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Wednesday, Oct 23, 2019

Racism acceptable in NHS, says BMA study

British Medical Association said racism is evident in access to medical training and careers, and is seen as "acceptable" in NHS.

india Updated: Dec 27, 2003 23:20 IST
Nabanita Sircar
Nabanita Sircar

A new survey by the British Medical Association (BMA) has found that racism is evident in access to medical training and careers,cThe report is a cause for concern among doctors from ethnic minorities, of which a large percentage is Indian.

With a growing dearth of doctors in the UK, the government is encouraging doctors from abroad but such a report does not augur well.

The report that was part of the BMA's research studying the careers of 500 medical students who qualified in 1995, found that 62 per cent of doctors from ethnic minority backgrounds believed race was a "significant" factor in their medical training.

The report also found that 70 per cent thought ethnicity played a "significant role" in early career opportunities, rising to 87 per cent for access to specialities and 86 per cent for career advancement. The BMA conducted another study of focus groups, involving 33 doctors. The results from both the survey and the focus groups proved "uncomfortable reading".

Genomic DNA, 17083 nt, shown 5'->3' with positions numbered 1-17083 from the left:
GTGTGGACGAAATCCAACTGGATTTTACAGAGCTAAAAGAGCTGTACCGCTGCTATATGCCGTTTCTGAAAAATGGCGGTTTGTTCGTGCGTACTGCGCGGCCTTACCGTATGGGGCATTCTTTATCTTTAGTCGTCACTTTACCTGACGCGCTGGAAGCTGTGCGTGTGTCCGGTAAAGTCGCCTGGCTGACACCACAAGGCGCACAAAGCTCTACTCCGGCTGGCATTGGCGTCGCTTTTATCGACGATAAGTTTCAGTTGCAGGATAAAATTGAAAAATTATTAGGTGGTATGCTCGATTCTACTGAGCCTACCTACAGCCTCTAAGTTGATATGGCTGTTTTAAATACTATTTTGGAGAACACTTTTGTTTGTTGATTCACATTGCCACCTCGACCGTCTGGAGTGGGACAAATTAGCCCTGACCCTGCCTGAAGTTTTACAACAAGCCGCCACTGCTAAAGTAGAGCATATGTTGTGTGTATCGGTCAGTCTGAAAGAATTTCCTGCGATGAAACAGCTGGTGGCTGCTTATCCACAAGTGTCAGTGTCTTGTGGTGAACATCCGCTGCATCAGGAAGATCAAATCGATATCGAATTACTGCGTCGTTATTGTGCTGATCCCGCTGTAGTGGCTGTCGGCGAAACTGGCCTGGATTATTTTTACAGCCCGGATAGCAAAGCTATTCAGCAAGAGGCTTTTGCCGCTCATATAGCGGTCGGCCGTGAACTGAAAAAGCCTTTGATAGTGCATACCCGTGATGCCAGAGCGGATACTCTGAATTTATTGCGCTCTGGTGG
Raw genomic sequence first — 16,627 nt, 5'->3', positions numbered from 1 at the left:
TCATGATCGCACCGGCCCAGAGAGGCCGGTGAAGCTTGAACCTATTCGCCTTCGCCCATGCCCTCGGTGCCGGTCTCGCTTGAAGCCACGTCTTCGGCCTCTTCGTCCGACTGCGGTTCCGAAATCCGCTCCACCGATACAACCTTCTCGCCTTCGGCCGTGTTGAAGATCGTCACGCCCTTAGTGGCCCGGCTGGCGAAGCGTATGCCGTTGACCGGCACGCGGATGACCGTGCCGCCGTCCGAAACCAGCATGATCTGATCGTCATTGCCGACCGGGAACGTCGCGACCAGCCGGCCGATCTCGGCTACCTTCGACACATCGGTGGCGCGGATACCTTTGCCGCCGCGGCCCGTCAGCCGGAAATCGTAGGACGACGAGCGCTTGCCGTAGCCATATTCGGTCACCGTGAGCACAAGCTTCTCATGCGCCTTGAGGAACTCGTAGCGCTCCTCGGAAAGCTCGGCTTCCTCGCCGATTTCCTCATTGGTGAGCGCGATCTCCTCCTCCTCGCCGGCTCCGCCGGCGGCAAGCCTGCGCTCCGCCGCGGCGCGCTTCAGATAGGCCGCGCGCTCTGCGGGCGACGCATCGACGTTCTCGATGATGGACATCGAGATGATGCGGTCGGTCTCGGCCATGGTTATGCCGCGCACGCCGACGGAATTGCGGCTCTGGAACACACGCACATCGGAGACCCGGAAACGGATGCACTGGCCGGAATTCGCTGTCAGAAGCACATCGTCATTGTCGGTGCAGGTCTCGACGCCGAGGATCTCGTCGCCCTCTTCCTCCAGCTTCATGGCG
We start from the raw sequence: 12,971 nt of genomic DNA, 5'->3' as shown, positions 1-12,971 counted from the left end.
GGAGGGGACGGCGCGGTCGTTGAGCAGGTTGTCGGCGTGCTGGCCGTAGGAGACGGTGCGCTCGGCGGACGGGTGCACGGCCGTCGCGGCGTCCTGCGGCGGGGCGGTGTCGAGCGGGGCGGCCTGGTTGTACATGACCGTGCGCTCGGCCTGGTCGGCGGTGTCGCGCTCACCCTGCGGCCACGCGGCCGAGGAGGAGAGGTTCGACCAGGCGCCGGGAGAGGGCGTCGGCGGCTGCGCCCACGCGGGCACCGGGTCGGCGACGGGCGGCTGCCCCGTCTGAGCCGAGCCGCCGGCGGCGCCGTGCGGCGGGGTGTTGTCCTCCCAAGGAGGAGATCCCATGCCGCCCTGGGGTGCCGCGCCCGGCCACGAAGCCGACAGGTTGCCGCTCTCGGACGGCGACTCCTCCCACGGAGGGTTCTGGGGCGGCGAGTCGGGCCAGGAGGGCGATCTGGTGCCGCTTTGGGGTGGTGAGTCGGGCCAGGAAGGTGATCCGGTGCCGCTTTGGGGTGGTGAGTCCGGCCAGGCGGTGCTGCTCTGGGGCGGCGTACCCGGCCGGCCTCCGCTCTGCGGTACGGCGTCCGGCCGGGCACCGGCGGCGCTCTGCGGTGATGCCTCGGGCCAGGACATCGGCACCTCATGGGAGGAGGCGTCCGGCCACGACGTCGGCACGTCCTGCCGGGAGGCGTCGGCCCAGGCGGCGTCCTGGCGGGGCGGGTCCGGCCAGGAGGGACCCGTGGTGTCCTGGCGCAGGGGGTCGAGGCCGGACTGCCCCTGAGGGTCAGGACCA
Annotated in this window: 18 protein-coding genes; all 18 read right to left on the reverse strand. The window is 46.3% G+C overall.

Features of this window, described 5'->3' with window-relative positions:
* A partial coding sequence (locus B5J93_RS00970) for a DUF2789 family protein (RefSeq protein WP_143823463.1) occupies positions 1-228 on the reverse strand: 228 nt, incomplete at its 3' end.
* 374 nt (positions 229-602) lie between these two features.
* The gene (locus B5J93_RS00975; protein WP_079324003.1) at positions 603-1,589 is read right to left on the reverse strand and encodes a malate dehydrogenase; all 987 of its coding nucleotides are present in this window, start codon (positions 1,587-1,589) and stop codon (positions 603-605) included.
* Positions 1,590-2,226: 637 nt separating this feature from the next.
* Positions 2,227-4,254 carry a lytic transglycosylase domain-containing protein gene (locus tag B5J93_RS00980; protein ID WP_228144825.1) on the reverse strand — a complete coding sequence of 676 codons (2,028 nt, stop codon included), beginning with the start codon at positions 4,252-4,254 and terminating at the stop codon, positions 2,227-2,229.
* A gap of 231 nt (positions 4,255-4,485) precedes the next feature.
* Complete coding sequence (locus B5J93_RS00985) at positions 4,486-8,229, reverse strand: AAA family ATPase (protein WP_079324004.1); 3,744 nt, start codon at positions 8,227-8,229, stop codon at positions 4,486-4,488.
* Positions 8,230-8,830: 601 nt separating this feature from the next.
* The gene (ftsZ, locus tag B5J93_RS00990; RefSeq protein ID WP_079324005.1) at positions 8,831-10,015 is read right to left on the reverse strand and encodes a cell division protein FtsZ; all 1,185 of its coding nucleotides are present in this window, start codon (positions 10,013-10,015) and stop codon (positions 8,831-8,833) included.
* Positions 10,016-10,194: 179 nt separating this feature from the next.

An Indian origin female doctor said: "The consultant I worked with for six months, did not know my name for the first four months.

"When asked by the theatre sister who was doing this hysterectomy he said: "The girl will be doing the hysterectomy. I can't remember funny foreign names.'"

Dr Vivienne Nathanson, the BMA's head of science and ethics, said: "Diversity exists in the medical profession, but individuals are not getting equitable opportunities."

Dr Nathanson, however, maintained that the situation could be altered. "Managers can take immediate steps to improve the situation. Shortlisting and appointment to medical training posts should be anonymised - this was called for around 10 years ago. Also, medical schools should introduce modules on cultural diversity in the undergraduate curriculum."

A British male agreed that being white did help him. "It's not what you know, it's who you know. Certainly in surgery. I know it helped me get the job that I'm in now, without a shadow of a doubt," he was quoted saying.

of a doubt," he was quoted saying.

First Published: Dec 24, 2003 21:35 IST

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